Crisis Text Line is Here to Save Black Mental Health
Every day is a journey through contrasting emotions from successes, failures, love, heartbreak, joy, and grief. And as Black people, sometimes those emotions are heightened given the pressure to act normal and carry through life’s challenges, but what about the times when that all becomes too difficult to carry alone?
Crisis Text Line’s Chief Health Officer, Dr. Shairi Turner, sat down with The Root to explain the importance of the Crisis Text Line, how the texting process works, and where the state of the Black community is with mental health.
Aside from Halle Bailey, Here Are Other Black Disney Actors and Characters We Love [Update]
The Best TV Series, Movies of 2022 to Binge Before the Year Ends [UPDATED]
Megan Thee Stallion Becomes 1st Black Woman to Land Forbes 30 Under 30 Cover
What is Crisis Text Line?
Crisis Text Line is a free, 24/7 service that connects texters to a Crisis Counselor trained to meet them at your level and talk them through safe ways to work through feelings that may be too difficult to deal with alone.
Crisis Text Line can be reached by texting, online chatting, or WhatsApp by texting the words, “HOME”, “HELLO”, or “HOLA” to 741741.
The layout of the conversations
According to Crisis Text Line’s website, there have been more than 8 million conversations carried out over the last decade, which has helped them to develop a successful routine for their volunteers to help texters.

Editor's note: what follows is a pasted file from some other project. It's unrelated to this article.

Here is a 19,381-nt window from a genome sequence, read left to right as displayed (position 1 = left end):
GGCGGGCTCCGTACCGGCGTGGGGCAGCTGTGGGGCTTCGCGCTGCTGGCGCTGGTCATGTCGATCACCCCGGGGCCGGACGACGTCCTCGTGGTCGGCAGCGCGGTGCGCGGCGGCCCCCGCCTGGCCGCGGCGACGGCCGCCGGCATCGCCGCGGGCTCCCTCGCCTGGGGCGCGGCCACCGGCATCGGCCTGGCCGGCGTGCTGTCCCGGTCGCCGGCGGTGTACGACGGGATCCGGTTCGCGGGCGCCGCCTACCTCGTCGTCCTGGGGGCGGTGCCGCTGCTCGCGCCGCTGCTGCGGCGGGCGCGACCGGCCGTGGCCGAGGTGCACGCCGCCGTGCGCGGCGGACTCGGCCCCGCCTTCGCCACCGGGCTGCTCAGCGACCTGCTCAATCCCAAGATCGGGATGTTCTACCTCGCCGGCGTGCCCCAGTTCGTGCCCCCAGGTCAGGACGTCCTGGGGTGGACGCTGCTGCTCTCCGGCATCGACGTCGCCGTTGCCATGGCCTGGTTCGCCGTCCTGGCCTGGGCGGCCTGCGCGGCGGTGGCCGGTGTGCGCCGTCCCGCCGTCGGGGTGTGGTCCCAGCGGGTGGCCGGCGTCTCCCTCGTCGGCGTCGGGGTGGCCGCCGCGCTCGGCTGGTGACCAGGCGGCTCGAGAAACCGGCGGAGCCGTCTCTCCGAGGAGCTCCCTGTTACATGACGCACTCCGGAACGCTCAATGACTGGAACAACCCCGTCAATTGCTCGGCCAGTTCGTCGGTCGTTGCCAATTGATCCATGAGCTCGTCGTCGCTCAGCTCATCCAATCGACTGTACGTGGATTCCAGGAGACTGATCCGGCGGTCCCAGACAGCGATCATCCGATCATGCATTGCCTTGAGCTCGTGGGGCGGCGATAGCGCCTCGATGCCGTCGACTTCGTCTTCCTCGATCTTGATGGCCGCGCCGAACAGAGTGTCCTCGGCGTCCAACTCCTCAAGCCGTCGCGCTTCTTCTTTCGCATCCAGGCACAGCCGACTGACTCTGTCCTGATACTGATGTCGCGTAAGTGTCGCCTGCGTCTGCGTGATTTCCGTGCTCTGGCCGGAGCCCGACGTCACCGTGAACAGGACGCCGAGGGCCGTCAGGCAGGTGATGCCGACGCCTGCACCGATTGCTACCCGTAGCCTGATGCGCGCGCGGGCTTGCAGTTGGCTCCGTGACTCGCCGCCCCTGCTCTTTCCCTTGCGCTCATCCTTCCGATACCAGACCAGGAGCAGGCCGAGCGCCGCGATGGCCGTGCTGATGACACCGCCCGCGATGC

When a texter first sends messages, they are given a privacy information statement and then immediately asked what crisis they’re in. An algorithm then categorizes the issue according to what words are used in their explanation. Then, a volunteer is matched with the texter. The volunteer will then ask more questions to understand the severity of the issue, give some advice, use careful language to ensure that the person feels safe and listened to, and provide resources that the person can use in the moment and in the future.
Once the volunteers and texter agree that the crisis has concluded, the texters have the option to complete an anonymous survey that provides more information about their situation discussed with the volunteer and their demographics such as age, race, and sexual orientation. This information helps Crisis Text Line to improve their processes.
Less than 1% of texters express the possibility of harming themselves, however, volunteers are prepared to try and de-escalate the situation. Volunteers are also supervised by mental health professionals that can take over if the risk of suicide is heightened.
Black texters and the mental health service stigma
Dr. Shairi Turner emphasizes the importance of CrisisText Line being an anonymous resource because of the stigma in the Black community surrounding mental health and receiving care: